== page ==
Can we talk? Can we talk about the dreadful Ralph Lauren-designed sweaters team USA is sporting at the Sochi winter games? Oh. Em. Gee. Really? That’s the best we can come up with – embarrassing “ugly Christmas sweater” sweaters?! At least this time they were made in the U.S.A.
If you must do sweaters, at least do them like Andorra’s traditionally-styled Nordic ones:
I’m fully aware it’s the winter games and not fashion week, but these are indelible outfits and at least some countries got it right. Germany looked fabulous and fun if not a bit flashy in their rainbow hued Bogner-designed jackets and pants. (And no, Willy Bogner says they are not in protest of Russia’s anti-gay laws so don’t even go there.)
Also classic yet stand-out statements are Canada’s vibrant red toggle coats and Sweden’s cobalt blue ones. I’m always a sucker for cobalt and I love the diagonal zippers and crazy pants.
On the other hand, what was France thinking? I’m all about khakis…on the golf course! Coco Chanel must be rolling in her grave knowing the fashion capital of the world presented something along the lines of Dockers. Blasphemy!
Two other countries have gotten mixed reviews. I personally think Russia’s “Santa coats” were perfect for the host team and Lithuania’s lime green get-ups have won me over. Just sayin…
Although a sporting event above all sporting events, Olympic “Opening Ceremonies” are also a fashion face off. Designers fight for the right to outfit a country’s team and pay big money to do so. Having their designs front and center on a global stage is a marketing dream…unless those designs flop. Calling Mr. Lauren. The 1980s are on line two and want their sweaters back.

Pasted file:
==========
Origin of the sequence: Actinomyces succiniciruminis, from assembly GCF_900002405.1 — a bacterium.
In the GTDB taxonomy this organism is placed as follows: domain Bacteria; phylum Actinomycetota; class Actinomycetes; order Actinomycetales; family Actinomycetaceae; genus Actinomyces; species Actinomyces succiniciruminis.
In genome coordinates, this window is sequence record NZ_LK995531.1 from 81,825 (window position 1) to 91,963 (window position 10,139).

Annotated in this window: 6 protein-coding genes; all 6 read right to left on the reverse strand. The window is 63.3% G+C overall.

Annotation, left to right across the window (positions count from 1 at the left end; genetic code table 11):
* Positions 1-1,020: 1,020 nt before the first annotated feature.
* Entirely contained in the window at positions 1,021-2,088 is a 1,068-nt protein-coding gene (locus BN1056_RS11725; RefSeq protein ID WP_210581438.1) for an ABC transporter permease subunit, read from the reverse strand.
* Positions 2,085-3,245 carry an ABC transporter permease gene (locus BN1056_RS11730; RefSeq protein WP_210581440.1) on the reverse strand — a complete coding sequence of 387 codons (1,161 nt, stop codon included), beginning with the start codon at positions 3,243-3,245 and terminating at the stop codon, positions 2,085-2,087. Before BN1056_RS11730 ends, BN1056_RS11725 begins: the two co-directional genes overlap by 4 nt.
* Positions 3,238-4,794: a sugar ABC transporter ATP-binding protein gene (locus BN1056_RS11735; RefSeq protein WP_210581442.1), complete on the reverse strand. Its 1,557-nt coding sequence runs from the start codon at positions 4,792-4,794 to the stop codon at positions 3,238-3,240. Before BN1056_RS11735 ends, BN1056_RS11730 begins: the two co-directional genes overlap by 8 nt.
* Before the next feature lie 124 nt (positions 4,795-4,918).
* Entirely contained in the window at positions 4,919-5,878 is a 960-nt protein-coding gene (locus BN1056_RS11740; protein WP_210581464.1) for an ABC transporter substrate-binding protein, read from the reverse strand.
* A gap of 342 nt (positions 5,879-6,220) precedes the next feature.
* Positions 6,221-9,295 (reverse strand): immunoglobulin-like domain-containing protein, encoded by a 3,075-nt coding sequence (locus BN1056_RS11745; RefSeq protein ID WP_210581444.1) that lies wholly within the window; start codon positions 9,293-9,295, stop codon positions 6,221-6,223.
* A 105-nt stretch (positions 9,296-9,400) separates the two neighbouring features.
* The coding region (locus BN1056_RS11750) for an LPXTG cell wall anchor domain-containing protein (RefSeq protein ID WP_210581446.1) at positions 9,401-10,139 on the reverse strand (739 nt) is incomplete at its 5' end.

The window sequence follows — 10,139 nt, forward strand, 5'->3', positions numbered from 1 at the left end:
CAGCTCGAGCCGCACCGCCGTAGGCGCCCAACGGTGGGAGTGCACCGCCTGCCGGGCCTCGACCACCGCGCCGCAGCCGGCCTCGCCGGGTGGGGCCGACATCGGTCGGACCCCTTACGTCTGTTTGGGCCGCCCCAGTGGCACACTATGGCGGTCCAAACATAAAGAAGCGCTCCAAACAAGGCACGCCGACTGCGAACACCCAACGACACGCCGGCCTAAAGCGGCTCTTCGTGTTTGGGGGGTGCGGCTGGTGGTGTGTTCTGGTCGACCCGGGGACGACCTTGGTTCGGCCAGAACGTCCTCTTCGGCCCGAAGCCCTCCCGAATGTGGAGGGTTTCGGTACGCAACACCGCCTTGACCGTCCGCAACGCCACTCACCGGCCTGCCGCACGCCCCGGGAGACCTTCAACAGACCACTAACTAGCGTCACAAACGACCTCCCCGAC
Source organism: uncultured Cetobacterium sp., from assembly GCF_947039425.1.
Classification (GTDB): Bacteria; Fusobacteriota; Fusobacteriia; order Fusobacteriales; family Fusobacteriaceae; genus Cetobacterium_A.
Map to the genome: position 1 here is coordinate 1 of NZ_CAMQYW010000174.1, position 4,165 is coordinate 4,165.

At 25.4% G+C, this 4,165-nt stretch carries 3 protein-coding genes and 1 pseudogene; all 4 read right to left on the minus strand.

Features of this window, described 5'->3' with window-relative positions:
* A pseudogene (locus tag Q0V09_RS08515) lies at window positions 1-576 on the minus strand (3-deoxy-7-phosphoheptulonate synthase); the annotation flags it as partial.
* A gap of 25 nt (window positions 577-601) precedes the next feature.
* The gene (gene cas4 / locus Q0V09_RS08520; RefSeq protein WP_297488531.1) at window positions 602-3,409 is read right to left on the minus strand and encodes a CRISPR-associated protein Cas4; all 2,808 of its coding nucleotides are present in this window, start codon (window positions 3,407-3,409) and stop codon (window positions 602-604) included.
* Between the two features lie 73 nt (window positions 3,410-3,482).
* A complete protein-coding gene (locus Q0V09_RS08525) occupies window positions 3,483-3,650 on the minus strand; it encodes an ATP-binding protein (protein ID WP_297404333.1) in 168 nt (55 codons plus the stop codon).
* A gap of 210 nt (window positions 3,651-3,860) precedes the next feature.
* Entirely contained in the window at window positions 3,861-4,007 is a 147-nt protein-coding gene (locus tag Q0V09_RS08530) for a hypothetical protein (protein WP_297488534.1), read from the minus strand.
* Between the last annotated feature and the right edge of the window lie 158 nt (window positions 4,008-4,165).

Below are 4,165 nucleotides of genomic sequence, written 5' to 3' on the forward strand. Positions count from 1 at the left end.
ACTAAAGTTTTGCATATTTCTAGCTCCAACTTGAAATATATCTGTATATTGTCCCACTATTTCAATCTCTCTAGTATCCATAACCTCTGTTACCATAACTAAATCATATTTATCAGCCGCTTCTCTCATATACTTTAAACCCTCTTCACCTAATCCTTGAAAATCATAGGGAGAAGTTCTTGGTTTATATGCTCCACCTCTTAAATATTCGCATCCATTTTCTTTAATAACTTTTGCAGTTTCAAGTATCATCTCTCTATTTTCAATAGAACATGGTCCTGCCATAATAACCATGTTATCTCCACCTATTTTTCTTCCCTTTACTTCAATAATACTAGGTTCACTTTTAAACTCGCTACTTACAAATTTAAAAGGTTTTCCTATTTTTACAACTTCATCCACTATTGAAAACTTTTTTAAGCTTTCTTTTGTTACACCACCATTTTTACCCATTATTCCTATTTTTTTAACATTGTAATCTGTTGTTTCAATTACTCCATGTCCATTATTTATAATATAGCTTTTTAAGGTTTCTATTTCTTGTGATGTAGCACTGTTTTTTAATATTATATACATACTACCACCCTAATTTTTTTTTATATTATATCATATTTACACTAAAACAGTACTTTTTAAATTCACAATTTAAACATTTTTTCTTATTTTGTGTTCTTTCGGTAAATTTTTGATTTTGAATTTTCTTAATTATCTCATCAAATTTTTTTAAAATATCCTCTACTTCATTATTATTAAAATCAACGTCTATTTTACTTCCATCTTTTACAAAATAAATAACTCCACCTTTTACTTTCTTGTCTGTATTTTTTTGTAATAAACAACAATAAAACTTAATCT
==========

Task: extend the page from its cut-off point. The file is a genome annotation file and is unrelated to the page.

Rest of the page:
Fashion designers aren’t the only ones outfitting the world’s top athletes this year. American speed skaters will be donning aerodynamic suits designed with the help of Lockheed Martin and the U.S. luge team’s clingy uniforms were created by comic book publisher Valient Entertainment. I also love the fact that the U.S. free skier team will be sporting North Face jackets that have a star shape sewn inside made with fabric that has been to Mount Everest.
All team designs (with the exception of those worn by American figure skaters, who are allowed to choose their own costumes) are approved by the United States Olympic Committee using requirements set by the International Olympic Committee. (The rules can be found in a 33-page book called “Guidelines Regarding Authorized Identification” if you’re desperate for reading material.) In most cases, only one manufacturer’s logo is allowed on any one piece of clothing or equipment and they are reserved for specific areas of each such as the chest or arm. In addition, size matters. Clothing logos must be no more than three square inches and those on equipment can be no larger than six square centimeters. Guidelines also say that one year’s outfits must be different from those of any previous games and the use of national colors is encouraged.
So what say you? Do you like the USA’s sweaters? What country sported your favorite?
Finally, if you’re really all about Olympic fashion this year, you might want to consider “sporting” the latest trend: dressed up track pants and jerseys as seen here:
Happy shopping and let’s go U.S.A.!!!!!